Friday, September 23, 2005

Jesus recently deceased

Recently in a debate at the Internet Infidels discussion board, I was challenged to find anything in St. Paul's letters which referred to Jesus Christ as a recently deceased figure. The most prominent of the living Jesus mythicists, G.A. Wells, has argued that Paul's letters refer many times to Christ, but always without historical markers -- and that from this we could deduce that Paul regarded Christ as someone who died as far back as the early first century B.C. The more recent and radical case by Earl Doherty argues that Paul regarded Christ to be a supernatural figure living in the heavens, and that Paul's text does not show any true indication of a recent human life. But I did find a clear reference to a recent life, and it was not hard to find.

In my debate I was actually arguing that to date Paul's letters, we could begin by dating the death of Paul's Christ, via Josephus; I suggested that we could refine Paul's date further by searching the letters closely for signs that Paul regarded Christ as a recent figure. I did not plan to do such a close search for a result as small as refining the date of Paul's letters, especially when better dating techniques existed; and I knew that Paul's letters were not going to provide much along the suggested lines anyway. I offered it as a possible route, though. This is the challenge I got from a mythicist who embraces Doherty's theory:

I can assure you that scholars have combed Paul's letters for any indication that his vision was of a recently deceased figure, and have not found anything.

I reassured my challenger that I'd just been suggesting a route, not making positive claims that such indications existed in Paul's text. So the challenge was repeated:

Paul doesn't give us a clue about how long ago Jesus died. (That is why Ellegard can argue that Jesus might have lived 100 BC, and the sightings were a long time after his death.) If you find anything in Paul's letters that indicates Jesus died only a few years or decades ago, you will have found something that has eluded a lot of people.

Doherty -- and probably my challenger as well -- is more nuanced on the separate question of whether signs can be found in Paul's letters of a human Jesus. Doherty says that the signs which do exist have a traditional reading, and a mythicist reading. That is, in letters regarded by both historicists and mythicists to have been written originally by Paul, when we read of a Christ who came from the line of King David, broke bread with his disciples, was crucified, was born of a woman, had a brother, shed his blood, was buried, and was proclaimed to rise from the dead in such a way that Paul's own audience denies the idea of the dead rising, we can take these passages to express Paul's conception of a human man, or we can take them to express Paul's conception of a supernatural being who "experienced" or "did" these things in a heavenly realm.

Doherty thinks, however, that none of these passages in Paul's authentic letters, or anything else in them, can be read to indicate a recent life. This is excerpted from Doherty's website, from Item #1 in his own summary of his theory:

The one clear placement of Christ in recent times, the accusation in 1 Thessalonians 2:15-16 that Jews in Judea had killed the Lord Jesus, has been rejected as an interpolation by most of today’s liberal scholars, while the one Gospel episode Paul seems to allude to, Jesus’ words over the bread and wine at what he calls "the Lord’s Supper" in 1 Corinthians 11:23f, can be interpreted as a mythical scene Paul has himself developed through perceived revelation (see Piece No. 5). Otherwise, no non-Gospel writer of the first century makes any statement which would link the divine spiritual Son and Christ they all worship and look to for salvation, with a man who had recently walked the sands of Palestine, taught and prophecied and performed miracles, a man executed by Pontius Pilate on Good Friday outside Jerusalem, to rise from a nearby tomb on Easter Sunday morning. This "conspiracy of silence" is as pervasive as it is astonishing.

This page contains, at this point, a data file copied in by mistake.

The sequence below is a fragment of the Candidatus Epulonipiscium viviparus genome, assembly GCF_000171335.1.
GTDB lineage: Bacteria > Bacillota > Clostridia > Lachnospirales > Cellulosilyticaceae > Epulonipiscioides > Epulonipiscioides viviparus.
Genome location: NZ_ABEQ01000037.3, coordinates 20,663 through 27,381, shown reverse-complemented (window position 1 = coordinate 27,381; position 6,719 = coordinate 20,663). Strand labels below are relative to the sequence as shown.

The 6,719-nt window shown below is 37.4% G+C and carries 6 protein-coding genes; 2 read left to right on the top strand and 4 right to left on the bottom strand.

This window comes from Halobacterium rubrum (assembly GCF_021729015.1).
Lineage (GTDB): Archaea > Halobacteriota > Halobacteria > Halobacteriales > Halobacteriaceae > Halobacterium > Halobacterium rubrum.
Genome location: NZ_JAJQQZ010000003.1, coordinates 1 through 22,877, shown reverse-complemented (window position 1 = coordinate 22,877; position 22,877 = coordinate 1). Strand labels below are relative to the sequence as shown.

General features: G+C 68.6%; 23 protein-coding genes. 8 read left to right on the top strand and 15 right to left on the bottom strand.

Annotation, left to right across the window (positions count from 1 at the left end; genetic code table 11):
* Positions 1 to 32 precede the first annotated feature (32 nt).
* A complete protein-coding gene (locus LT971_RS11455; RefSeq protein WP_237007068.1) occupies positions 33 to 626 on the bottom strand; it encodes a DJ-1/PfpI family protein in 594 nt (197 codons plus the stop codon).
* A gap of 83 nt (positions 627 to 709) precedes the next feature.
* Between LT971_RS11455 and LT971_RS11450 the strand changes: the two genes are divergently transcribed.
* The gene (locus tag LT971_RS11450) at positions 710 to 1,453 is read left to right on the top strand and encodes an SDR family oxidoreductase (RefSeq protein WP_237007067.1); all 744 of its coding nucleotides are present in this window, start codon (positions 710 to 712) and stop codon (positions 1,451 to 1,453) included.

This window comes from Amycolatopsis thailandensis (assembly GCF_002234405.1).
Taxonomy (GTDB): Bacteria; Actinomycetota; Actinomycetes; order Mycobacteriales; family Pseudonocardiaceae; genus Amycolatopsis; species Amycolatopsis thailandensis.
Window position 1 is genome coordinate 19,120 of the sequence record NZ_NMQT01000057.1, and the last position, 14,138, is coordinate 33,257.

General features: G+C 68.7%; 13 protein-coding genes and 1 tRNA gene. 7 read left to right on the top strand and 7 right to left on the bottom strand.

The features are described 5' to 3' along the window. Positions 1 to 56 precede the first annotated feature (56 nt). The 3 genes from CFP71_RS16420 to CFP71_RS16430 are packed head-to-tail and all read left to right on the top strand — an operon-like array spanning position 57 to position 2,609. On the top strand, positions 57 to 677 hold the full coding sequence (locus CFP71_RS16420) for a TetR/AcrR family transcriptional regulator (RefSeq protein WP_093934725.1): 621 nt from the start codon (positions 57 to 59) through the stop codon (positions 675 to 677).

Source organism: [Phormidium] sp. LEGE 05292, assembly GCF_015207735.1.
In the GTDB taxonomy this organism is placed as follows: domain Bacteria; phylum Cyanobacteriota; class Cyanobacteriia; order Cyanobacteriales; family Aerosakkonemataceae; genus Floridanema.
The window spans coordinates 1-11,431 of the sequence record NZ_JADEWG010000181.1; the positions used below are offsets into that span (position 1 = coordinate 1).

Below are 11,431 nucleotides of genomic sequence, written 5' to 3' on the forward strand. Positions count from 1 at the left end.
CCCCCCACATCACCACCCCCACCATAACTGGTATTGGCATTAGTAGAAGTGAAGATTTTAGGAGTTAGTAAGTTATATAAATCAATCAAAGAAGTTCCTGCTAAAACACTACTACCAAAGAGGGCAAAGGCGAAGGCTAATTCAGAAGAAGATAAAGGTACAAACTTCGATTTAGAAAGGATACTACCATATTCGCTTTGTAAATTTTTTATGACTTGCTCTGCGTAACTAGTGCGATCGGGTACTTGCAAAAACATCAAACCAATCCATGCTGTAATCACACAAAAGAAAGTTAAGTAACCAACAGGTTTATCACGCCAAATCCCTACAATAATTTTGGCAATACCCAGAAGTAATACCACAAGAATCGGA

Thessalonians does not actually place Christ in recent times, though Doherty ironically thinks it does. And as I noted, he misses the one passage that does refer to Christ as a recent figure -- a passage with which he is well acquainted, since it's in the above list of things that Paul says about Christ.

First let's deal with Thessalonians. I don't challenge Doherty's claim that the passage is interpolated, since he may mean that parts or all of the letter were written by someone other than Paul; this view probably carries some truth. But what does the passage say? It speaks of "the Jews" killing both the Lord Jesus and the prophets of the past. The problem is that the killing of Jesus could have taken place at any time in the past, for all we can say from the passage and its surrounding context. The passage does say that Christians have suffered at the hands of Jews in "Judaea," a territory named as such by the Romans not long before Paul lived. But the text speaks of "the Jews, who killed both the Lord Jesus and the prophets, and drove us out, and displease God and oppose all men." In sum, the passage is referring to Jews throughout history: recent ones, who drove Paul out; and others who killed nameless prophets in the presumably distant past. Christ could have met his end at any time, per this passage. Inexplicably, Doherty has missed a chance to see a mythological Christ here; he even goes so far as to say that this placement of Christ in recent times is the clearest in Paul's writings, indeed the only clear one.

And Doherty misses the one passage that can genuinely be used as a "proof text" for Christ as a recent figure: Paul's meeting with the "brother of the Lord," as reported in Paul's letter to the Galatians. If Paul was referring to a biological brother, of course Jesus could not have lived in the distant past; for all that we know from the passage, Jesus might even still be alive in Paul's time. "But I saw none of the other apostles except James the Lord's brother" (Galatians 1:19).